Photo: Mark Wilson/Getty Images

Embattled Environmental Protection Agency chief Scott Pruitt has resigned after months of scandals regarding his spending habits and management decisions, which led to a series of federal probes.

The big picture: Despite his questionable behavior, Pruitt continued to have support from the president. But, as Axios' Jonathan Swan reported at the beginning of May, that support was wavering as the negative coverage piled on, and everyone else in the White House wanted Pruitt out.

Pruitt's laundry list of scandals:
  1. He reportedly ordered raises for two aides, despite the White House rejecting his request. He later said he was unaware of the raises.
  2. He spent $3 million of taxpayer funds on an extensive security detail, which was three times bigger than his predecessor's.
  3. Biometric locks were installed on his office doors for $5,700, Politico reports.
  4. He came under fire for renting a bedroom near Capitol Hill from a lobbyist for $50 a night. He told the Washington Examiner: "I'm dumbfounded that that's controversial."
  5. The agency installed a $43,000 private phone booth in his office.
  6. He has spent over $105,000 on first-class flights, per Politico, citing "threats to his safety."
  7. He had a tendency to want to use flashing lights and sirens on his motorcade to cut through D.C. traffic — including at least one trip to a popular French restaurant, Le Diplomate.
  8. A former Comcast lobbyist helped the agency set up a trip to Morocco in December, which cost $100,000, despite original claims that it would cost $40,000.
  9. Pruitt accepted seats at a University of Kentucky basketball game for him and his son from a billionaire coal executive.
  10. His staff spent over $1,500 on fountain pens, CNN reported, and more than $1,600 on journals.
  11. His director of scheduling and advance, Millan Hupp, says Pruitt asked her to perform personal tasks, which included a request for a Trump hotel mattress.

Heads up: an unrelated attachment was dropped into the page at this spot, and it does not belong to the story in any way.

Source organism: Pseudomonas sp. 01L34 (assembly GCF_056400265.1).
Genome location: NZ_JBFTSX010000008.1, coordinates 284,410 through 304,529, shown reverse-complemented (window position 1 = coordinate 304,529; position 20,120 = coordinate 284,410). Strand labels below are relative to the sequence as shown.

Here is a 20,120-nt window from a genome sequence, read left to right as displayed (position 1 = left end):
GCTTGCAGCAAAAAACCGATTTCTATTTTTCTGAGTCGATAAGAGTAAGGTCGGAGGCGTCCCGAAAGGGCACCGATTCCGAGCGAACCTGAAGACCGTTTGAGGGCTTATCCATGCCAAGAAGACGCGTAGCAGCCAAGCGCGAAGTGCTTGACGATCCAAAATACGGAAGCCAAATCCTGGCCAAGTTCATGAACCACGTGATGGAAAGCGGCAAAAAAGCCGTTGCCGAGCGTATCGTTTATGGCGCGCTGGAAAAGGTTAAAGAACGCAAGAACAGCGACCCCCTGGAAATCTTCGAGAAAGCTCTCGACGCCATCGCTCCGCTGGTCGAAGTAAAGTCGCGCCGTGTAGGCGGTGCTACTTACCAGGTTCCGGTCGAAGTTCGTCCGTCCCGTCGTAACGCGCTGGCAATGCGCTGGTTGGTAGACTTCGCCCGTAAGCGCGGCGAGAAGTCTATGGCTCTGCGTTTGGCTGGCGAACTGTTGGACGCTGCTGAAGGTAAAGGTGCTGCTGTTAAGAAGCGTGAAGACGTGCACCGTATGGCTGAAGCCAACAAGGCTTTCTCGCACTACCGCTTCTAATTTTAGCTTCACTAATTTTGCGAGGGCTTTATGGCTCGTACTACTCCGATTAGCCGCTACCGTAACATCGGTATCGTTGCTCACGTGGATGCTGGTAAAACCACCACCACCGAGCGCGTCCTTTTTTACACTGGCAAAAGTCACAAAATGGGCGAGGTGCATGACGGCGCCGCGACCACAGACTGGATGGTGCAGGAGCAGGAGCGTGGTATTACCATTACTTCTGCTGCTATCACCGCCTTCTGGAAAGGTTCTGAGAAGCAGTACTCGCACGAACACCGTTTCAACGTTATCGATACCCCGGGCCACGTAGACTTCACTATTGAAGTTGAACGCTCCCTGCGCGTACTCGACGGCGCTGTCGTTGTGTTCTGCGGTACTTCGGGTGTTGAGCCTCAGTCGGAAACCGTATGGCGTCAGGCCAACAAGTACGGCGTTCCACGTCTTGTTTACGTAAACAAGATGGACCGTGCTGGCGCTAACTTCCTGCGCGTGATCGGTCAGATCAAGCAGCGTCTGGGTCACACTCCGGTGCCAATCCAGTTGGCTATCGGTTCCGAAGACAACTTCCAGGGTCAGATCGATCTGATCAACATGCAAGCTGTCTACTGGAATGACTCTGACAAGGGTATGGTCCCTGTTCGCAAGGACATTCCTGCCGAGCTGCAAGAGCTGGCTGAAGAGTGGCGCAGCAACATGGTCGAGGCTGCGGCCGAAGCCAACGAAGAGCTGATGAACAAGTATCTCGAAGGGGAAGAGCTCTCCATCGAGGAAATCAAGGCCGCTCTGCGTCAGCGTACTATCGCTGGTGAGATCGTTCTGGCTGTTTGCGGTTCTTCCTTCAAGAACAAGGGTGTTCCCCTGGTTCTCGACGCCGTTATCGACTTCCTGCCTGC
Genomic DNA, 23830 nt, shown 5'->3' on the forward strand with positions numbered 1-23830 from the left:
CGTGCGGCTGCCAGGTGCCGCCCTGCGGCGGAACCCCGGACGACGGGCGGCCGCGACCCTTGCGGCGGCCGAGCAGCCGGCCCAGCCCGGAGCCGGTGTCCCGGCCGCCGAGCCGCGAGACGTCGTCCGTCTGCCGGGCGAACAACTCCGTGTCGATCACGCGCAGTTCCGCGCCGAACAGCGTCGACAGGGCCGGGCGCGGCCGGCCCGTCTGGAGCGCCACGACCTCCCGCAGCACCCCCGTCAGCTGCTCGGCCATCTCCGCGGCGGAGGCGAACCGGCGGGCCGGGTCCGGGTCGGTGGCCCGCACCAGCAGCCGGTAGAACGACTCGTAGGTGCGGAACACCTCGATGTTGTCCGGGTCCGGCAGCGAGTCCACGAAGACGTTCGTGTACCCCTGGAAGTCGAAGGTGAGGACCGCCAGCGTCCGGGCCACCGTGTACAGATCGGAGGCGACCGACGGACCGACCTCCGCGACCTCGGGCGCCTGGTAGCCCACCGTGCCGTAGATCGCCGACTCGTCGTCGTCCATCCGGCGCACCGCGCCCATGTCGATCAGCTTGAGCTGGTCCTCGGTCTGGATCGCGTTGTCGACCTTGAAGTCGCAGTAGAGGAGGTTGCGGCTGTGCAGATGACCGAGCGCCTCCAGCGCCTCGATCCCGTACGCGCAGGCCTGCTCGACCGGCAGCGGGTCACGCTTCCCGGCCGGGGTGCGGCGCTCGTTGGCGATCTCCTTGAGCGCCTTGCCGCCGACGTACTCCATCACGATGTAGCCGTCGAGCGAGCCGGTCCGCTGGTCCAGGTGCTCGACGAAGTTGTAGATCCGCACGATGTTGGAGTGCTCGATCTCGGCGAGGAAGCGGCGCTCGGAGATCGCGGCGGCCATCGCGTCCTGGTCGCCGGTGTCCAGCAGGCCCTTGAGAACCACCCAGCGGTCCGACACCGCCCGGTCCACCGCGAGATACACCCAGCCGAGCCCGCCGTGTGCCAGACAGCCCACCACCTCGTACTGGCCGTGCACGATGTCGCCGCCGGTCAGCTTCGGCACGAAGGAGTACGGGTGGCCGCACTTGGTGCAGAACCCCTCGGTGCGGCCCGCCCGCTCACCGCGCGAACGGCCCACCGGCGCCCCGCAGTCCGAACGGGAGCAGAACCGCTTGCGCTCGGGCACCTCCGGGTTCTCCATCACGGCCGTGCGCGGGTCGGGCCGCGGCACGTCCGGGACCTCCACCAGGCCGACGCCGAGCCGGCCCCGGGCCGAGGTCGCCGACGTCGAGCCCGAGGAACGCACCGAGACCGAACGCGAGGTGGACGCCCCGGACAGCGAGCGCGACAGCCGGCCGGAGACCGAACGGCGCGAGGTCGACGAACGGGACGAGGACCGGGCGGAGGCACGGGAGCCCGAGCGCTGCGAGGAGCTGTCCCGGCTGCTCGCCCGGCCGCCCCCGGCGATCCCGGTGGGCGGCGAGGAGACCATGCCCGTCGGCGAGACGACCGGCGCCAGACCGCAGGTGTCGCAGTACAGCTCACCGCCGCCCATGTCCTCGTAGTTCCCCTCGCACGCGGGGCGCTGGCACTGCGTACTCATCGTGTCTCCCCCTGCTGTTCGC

12. He told his allies in the conservative movement that Hupp lied in her testimony and could not be trusted implying that "she should not be hired at their institutions," reports the Daily Beast.
  13. He tried to use his position to get his wife a job as a Chick-fil-A franchisee, per the Washington Post.
  14. Pruitt requested that his 24/7 security detail help him find "a favorite moisturizing lotion" offered at Ritz-Carlton hotels, and retrieve his dry cleaning without him, the Washington Post reported.
  15. He sent employees during the work day to "pick up his favorite snacks and treats," per the Daily Beast, including particular finger foods, Greek yogurt, and more.
  16. He enlisted the help of a top aide to find his wife a job by reaching out to Republican donors, the Washington Post reported. The Post later reported that the aide was told to find a job which offered a salary topping $200,000.
  17. He put the former treasurer of his political action committee, Elizabeth Beacham White, in charge of the EPA's Office of the Executive Secretariat, which oversees FOIA requests, Politico reported.

Go deeper

Trump's Tucker mind-meld

Photo illustration: Sarah Grillo/Axios. Photo: Roy Rochlin/Getty Images and BRENDAN SMIALOWSKI/AFP via Getty Images

If you want to understand the rhetorical roots of Trump's Independence Day speech at Mount Rushmore, go back and watch Tucker Carlson's monologues for the past six weeks.

Between the lines: Trump — or rather his speechwriter Stephen Miller — framed the president's opposition to the Black Lives Matter protest movement using the same imagery Carlson has been laying out night after night on Fox.

Updated 1 hour ago - Politics & Policy

Coronavirus dashboard

Illustration: Aïda Amer/Axios

  1. Global: Total confirmed cases as of 6 p.m. ET: 11,366,145 — Total deaths: 532,644 — Total recoveries — 6,154,138Map.
  2. U.S.: Total confirmed cases as of 6 p.m. ET: 2,874,396 — Total deaths: 129,870 — Total recoveries: 906,763 — Total tested: 35,512,916Map.
  3. States: Photos of America's pandemic July 4 ICU beds in Arizona hot spot near capacity — Houston mayor warns about hospitals
  4. Public health: U.S. coronavirus infections hit record highs for 3 straight days.
  5. Politics: Former Trump official Tom Bossert says face masks “are not enough”
  6. World: Mexican leaders call for tighter border control as infections rise in U.S.
  7. Sports: Sports return stalked by coronavirus
  8. 1 📽 thing: Drive-in movie theaters are making a comeback.

Bolton's hidden aftershocks

Photo illustration: Sarah Grillo/Axios. Photo: Justin Sullivan/Getty Images

The news media has largely moved on, but foreign government officials remain fixated on John Bolton's memoir, "The Room Where It Happened."

Why it matters: Bolton's detailed inside-the-Oval revelations have raised the blood pressure of allies who were already stressed about President Trump's unreliability.